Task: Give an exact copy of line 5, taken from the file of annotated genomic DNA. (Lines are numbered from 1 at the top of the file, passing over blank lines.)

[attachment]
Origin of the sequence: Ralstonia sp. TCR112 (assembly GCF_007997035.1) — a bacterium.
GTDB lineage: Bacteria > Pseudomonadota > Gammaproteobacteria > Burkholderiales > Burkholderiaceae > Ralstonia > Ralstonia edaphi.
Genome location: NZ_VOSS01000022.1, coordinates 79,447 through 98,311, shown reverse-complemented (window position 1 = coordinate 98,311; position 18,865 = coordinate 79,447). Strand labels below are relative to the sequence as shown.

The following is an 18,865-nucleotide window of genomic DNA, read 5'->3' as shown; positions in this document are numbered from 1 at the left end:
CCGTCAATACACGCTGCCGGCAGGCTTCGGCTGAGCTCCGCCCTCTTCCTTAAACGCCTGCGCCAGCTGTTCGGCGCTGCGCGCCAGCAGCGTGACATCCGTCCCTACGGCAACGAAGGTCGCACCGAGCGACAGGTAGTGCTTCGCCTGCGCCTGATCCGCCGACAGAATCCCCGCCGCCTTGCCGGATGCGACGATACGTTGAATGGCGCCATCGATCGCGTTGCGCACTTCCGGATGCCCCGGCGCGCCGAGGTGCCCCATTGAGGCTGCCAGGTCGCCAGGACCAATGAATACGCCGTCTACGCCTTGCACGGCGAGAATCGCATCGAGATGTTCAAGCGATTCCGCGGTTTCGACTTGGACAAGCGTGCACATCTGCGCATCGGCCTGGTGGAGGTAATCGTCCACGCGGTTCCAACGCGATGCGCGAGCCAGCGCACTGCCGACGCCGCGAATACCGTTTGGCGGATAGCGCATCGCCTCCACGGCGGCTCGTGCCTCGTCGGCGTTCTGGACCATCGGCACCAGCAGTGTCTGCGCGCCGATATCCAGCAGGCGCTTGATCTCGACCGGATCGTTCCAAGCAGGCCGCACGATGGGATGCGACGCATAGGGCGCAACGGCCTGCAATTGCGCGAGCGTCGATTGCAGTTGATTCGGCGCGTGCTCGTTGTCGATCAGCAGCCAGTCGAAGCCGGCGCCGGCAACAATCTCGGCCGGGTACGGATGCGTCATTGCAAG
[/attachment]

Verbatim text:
CCGTCAATACACGCTGCCGGCAGGCTTCGGCTGAGCTCCGCCCTCTTCCTTAAACGCCTGCGCCAGCTGTTCGGCGCTGCGCGCCAGCAGCGTGACATCCGTCCCTACGGCAACGAAGGTCGCACCGAGCGACAGGTAGTGCTTCGCCTGCGCCTGATCCGCCGACAGAATCCCCGCCGCCTTGCCGGATGCGACGATACGTTGAATGGCGCCATCGATCGCGTTGCGCACTTCCGGATGCCCCGGCGCGCCGAGGTGCCCCATTGAGGCTGCCAGGTCGCCAGGACCAATGAATACGCCGTCTACGCCTTGCACGGCGAGAATCGCATCGAGATGTTCAAGCGATTCCGCGGTTTCGACTTGGACAAGCGTGCACATCTGCGCATCGGCCTGGTGGAGGTAATCGTCCACGCGGTTCCAACGCGATGCGCGAGCCAGCGCACTGCCGACGCCGCGAATACCGTTTGGCGGATAGCGCATCGCCTCCACGGCGGCTCGTGCCTCGTCGGCGTTCTGGACCATCGGCACCAGCAGTGTCTGCGCGCCGATATCCAGCAGGCGCTTGATCTCGACCGGATCGTTCCAAGCAGGCCGCACGATGGGATGCGACGCATAGGGCGCAACGGCCTGCAATTGCGCGAGCGTCGATTGCAGTTGATTCGGCGCGTGCTCGTTGTCGATCAGCAGCCAGTCGAAGCCGGCGCCGGCAACAATCTCGGCCGGGTACGGATGCGTCATTGCAAG